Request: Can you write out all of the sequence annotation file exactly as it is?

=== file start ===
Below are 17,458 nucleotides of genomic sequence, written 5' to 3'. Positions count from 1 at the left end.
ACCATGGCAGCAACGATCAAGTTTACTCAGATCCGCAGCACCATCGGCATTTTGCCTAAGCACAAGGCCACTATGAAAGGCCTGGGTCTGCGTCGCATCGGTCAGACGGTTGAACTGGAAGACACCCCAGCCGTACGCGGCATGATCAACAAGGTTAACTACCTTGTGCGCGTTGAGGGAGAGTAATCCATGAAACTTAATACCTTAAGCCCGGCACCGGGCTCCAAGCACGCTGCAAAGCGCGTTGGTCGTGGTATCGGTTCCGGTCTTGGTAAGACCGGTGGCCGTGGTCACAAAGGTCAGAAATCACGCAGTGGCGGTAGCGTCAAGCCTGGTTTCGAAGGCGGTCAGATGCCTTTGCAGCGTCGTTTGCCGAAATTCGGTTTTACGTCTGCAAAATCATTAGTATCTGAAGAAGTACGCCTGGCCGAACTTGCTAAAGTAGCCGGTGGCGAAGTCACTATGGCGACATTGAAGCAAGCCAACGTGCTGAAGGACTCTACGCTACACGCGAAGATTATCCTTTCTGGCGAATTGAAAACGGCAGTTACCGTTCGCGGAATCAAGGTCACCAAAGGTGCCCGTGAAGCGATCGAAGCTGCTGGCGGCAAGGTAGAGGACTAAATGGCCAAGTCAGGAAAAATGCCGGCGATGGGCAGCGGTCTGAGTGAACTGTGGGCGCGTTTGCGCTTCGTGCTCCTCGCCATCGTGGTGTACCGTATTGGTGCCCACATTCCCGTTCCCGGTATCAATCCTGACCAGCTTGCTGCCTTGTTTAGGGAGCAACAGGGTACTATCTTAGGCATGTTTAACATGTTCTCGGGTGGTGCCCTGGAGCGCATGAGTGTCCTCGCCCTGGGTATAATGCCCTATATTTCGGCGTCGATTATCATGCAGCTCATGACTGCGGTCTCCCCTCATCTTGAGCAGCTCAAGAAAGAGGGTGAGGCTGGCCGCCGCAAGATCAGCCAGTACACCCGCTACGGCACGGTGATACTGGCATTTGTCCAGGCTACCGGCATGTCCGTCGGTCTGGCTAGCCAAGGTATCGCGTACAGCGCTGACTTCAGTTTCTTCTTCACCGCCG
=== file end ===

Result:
Below are 17,458 nucleotides of genomic sequence, written 5' to 3'. Positions count from 1 at the left end.
ACCATGGCAGCAACGATCAAGTTTACTCAGATCCGCAGCACCATCGGCATTTTGCCTAAGCACAAGGCCACTATGAAAGGCCTGGGTCTGCGTCGCATCGGTCAGACGGTTGAACTGGAAGACACCCCAGCCGTACGCGGCATGATCAACAAGGTTAACTACCTTGTGCGCGTTGAGGGAGAGTAATCCATGAAACTTAATACCTTAAGCCCGGCACCGGGCTCCAAGCACGCTGCAAAGCGCGTTGGTCGTGGTATCGGTTCCGGTCTTGGTAAGACCGGTGGCCGTGGTCACAAAGGTCAGAAATCACGCAGTGGCGGTAGCGTCAAGCCTGGTTTCGAAGGCGGTCAGATGCCTTTGCAGCGTCGTTTGCCGAAATTCGGTTTTACGTCTGCAAAATCATTAGTATCTGAAGAAGTACGCCTGGCCGAACTTGCTAAAGTAGCCGGTGGCGAAGTCACTATGGCGACATTGAAGCAAGCCAACGTGCTGAAGGACTCTACGCTACACGCGAAGATTATCCTTTCTGGCGAATTGAAAACGGCAGTTACCGTTCGCGGAATCAAGGTCACCAAAGGTGCCCGTGAAGCGATCGAAGCTGCTGGCGGCAAGGTAGAGGACTAAATGGCCAAGTCAGGAAAAATGCCGGCGATGGGCAGCGGTCTGAGTGAACTGTGGGCGCGTTTGCGCTTCGTGCTCCTCGCCATCGTGGTGTACCGTATTGGTGCCCACATTCCCGTTCCCGGTATCAATCCTGACCAGCTTGCTGCCTTGTTTAGGGAGCAACAGGGTACTATCTTAGGCATGTTTAACATGTTCTCGGGTGGTGCCCTGGAGCGCATGAGTGTCCTCGCCCTGGGTATAATGCCCTATATTTCGGCGTCGATTATCATGCAGCTCATGACTGCGGTCTCCCCTCATCTTGAGCAGCTCAAGAAAGAGGGTGAGGCTGGCCGCCGCAAGATCAGCCAGTACACCCGCTACGGCACGGTGATACTGGCATTTGTCCAGGCTACCGGCATGTCCGTCGGTCTGGCTAGCCAAGGTATCGCGTACAGCGCTGACTTCAGTTTCTTCTTCACCGCCG